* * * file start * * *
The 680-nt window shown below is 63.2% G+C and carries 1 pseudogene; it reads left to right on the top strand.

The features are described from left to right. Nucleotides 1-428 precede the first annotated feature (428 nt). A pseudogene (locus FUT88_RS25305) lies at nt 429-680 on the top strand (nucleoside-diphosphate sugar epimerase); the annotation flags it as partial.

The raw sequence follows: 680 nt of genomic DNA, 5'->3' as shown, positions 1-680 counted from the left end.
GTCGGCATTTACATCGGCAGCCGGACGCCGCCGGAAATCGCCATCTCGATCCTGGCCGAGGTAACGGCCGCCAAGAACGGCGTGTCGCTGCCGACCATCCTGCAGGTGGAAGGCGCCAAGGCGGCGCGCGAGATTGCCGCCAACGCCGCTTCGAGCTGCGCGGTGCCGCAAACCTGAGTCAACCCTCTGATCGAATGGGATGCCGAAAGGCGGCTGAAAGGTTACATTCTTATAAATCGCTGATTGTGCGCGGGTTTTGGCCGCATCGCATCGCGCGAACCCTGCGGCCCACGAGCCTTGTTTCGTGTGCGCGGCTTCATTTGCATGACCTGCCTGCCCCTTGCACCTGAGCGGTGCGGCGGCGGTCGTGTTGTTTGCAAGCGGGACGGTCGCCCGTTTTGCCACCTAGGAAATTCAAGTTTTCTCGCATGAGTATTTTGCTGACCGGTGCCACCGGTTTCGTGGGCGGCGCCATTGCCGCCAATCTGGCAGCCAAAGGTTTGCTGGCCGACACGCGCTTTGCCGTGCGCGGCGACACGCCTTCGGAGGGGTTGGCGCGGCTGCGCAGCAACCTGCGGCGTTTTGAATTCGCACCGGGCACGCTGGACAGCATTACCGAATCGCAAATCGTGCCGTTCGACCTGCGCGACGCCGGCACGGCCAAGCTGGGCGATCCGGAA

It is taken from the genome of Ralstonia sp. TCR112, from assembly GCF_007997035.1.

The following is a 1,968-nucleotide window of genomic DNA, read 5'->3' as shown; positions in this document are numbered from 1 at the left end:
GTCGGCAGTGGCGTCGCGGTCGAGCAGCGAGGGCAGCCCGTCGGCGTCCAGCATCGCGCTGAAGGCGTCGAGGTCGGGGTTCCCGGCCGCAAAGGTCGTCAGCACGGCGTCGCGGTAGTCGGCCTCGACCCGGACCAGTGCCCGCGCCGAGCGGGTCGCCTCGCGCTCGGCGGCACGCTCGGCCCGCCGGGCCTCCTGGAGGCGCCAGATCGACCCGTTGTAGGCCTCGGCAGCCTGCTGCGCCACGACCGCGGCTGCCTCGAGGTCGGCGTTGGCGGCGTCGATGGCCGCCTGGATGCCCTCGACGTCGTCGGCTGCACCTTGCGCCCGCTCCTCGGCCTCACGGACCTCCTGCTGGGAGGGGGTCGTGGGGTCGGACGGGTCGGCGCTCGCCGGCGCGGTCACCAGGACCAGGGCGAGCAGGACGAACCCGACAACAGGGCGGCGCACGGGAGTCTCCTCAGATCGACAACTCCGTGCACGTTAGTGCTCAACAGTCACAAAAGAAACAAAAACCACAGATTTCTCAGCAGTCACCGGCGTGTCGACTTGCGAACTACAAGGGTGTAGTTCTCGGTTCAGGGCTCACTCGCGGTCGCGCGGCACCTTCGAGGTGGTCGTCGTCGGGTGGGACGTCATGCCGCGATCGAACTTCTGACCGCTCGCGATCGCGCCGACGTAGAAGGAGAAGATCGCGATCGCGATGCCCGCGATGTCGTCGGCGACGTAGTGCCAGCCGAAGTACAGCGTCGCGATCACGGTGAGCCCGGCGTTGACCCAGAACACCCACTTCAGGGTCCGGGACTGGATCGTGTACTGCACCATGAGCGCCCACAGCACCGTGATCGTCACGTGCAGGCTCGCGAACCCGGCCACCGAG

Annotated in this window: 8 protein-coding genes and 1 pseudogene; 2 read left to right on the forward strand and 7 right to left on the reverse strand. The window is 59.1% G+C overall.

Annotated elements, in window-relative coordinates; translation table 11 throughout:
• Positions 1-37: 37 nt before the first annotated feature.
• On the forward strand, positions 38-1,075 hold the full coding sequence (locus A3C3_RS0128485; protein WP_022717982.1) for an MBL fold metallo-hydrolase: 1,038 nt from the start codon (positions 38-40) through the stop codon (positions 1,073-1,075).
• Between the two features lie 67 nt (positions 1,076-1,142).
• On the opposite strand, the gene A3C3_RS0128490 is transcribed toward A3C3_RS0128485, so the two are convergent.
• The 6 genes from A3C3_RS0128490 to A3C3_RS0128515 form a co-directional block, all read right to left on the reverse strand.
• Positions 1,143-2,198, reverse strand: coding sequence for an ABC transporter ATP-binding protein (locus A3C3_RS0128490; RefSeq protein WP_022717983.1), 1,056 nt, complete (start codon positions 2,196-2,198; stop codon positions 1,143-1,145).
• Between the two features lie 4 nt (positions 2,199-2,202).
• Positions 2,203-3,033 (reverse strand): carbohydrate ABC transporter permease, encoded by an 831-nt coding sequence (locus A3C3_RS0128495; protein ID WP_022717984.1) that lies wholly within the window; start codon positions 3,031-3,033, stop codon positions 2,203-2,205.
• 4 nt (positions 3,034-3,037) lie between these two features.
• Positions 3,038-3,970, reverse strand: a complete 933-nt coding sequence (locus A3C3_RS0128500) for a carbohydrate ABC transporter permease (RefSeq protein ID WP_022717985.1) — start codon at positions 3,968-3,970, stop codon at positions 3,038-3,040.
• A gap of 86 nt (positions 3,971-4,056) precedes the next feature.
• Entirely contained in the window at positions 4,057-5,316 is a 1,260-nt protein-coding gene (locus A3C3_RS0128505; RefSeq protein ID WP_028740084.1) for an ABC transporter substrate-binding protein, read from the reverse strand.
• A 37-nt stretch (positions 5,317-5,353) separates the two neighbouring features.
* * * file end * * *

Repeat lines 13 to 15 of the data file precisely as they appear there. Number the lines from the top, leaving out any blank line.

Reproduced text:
• On the opposite strand, the gene A3C3_RS0128490 is transcribed toward A3C3_RS0128485, so the two are convergent.
• The 6 genes from A3C3_RS0128490 to A3C3_RS0128515 form a co-directional block, all read right to left on the reverse strand.
• Positions 1,143-2,198, reverse strand: coding sequence for an ABC transporter ATP-binding protein (locus A3C3_RS0128490; RefSeq protein WP_022717983.1), 1,056 nt, complete (start codon positions 2,196-2,198; stop codon positions 1,143-1,145).